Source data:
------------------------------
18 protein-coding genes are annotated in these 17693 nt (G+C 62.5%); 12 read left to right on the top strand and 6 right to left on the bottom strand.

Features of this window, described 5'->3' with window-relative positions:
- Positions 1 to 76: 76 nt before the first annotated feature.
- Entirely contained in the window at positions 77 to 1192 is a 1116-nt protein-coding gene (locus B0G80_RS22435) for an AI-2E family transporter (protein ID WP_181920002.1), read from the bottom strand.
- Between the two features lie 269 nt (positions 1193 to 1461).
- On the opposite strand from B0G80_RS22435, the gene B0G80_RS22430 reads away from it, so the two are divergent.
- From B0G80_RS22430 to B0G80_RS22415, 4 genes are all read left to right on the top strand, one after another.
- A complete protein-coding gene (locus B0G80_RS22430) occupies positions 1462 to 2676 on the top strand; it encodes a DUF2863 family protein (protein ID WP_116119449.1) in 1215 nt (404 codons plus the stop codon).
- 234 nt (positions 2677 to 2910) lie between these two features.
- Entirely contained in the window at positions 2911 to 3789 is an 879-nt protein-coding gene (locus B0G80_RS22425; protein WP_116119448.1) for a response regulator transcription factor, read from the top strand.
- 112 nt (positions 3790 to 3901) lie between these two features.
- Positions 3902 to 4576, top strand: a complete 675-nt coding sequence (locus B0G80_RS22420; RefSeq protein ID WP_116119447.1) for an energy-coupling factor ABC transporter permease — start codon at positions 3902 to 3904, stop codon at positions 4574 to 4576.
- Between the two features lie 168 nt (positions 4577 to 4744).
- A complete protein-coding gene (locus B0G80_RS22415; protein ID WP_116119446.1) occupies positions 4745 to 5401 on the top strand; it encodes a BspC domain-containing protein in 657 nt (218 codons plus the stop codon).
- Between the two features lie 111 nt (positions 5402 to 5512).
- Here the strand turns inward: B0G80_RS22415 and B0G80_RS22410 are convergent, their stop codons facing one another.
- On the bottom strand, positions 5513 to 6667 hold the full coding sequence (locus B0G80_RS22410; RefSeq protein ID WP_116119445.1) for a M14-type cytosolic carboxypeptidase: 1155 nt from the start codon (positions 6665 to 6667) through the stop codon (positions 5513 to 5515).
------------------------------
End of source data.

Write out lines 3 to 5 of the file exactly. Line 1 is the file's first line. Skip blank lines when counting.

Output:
- Positions 1 to 76: 76 nt before the first annotated feature.
- Entirely contained in the window at positions 77 to 1192 is a 1116-nt protein-coding gene (locus B0G80_RS22435) for an AI-2E family transporter (protein ID WP_181920002.1), read from the bottom strand.
- Between the two features lie 269 nt (positions 1193 to 1461).